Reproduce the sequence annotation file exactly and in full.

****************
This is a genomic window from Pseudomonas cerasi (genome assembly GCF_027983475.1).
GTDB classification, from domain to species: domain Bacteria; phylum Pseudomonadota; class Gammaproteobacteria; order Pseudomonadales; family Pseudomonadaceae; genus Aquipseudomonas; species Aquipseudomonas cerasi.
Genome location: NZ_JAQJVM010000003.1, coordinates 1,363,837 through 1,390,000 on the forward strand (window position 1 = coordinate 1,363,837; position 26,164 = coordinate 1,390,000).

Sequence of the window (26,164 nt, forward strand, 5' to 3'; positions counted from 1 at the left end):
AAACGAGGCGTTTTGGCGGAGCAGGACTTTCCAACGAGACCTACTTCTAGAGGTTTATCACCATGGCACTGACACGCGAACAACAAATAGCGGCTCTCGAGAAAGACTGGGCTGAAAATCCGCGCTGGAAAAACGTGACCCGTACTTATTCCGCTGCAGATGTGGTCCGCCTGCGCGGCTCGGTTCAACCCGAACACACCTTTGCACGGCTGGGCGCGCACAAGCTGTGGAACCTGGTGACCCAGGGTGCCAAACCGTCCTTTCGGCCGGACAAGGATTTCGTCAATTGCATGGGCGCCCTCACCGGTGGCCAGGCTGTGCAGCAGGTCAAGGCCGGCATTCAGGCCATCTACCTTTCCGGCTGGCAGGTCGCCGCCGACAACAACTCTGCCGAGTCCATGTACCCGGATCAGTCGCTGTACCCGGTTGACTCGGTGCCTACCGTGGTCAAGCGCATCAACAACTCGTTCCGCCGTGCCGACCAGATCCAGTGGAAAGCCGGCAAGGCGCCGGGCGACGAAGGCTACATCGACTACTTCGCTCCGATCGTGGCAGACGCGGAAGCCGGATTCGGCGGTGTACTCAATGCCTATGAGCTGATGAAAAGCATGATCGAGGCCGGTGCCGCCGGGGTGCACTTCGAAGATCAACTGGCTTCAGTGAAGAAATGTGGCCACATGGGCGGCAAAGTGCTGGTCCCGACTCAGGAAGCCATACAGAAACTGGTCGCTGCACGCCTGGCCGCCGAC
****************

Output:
This is a genomic window from Pseudomonas cerasi (genome assembly GCF_027983475.1).
GTDB classification, from domain to species: domain Bacteria; phylum Pseudomonadota; class Gammaproteobacteria; order Pseudomonadales; family Pseudomonadaceae; genus Aquipseudomonas; species Aquipseudomonas cerasi.
Genome location: NZ_JAQJVM010000003.1, coordinates 1,363,837 through 1,390,000 on the forward strand (window position 1 = coordinate 1,363,837; position 26,164 = coordinate 1,390,000).

Sequence of the window (26,164 nt, forward strand, 5' to 3'; positions counted from 1 at the left end):
AAACGAGGCGTTTTGGCGGAGCAGGACTTTCCAACGAGACCTACTTCTAGAGGTTTATCACCATGGCACTGACACGCGAACAACAAATAGCGGCTCTCGAGAAAGACTGGGCTGAAAATCCGCGCTGGAAAAACGTGACCCGTACTTATTCCGCTGCAGATGTGGTCCGCCTGCGCGGCTCGGTTCAACCCGAACACACCTTTGCACGGCTGGGCGCGCACAAGCTGTGGAACCTGGTGACCCAGGGTGCCAAACCGTCCTTTCGGCCGGACAAGGATTTCGTCAATTGCATGGGCGCCCTCACCGGTGGCCAGGCTGTGCAGCAGGTCAAGGCCGGCATTCAGGCCATCTACCTTTCCGGCTGGCAGGTCGCCGCCGACAACAACTCTGCCGAGTCCATGTACCCGGATCAGTCGCTGTACCCGGTTGACTCGGTGCCTACCGTGGTCAAGCGCATCAACAACTCGTTCCGCCGTGCCGACCAGATCCAGTGGAAAGCCGGCAAGGCGCCGGGCGACGAAGGCTACATCGACTACTTCGCTCCGATCGTGGCAGACGCGGAAGCCGGATTCGGCGGTGTACTCAATGCCTATGAGCTGATGAAAAGCATGATCGAGGCCGGTGCCGCCGGGGTGCACTTCGAAGATCAACTGGCTTCAGTGAAGAAATGTGGCCACATGGGCGGCAAAGTGCTGGTCCCGACTCAGGAAGCCATACAGAAACTGGTCGCTGCACGCCTGGCCGCCGAC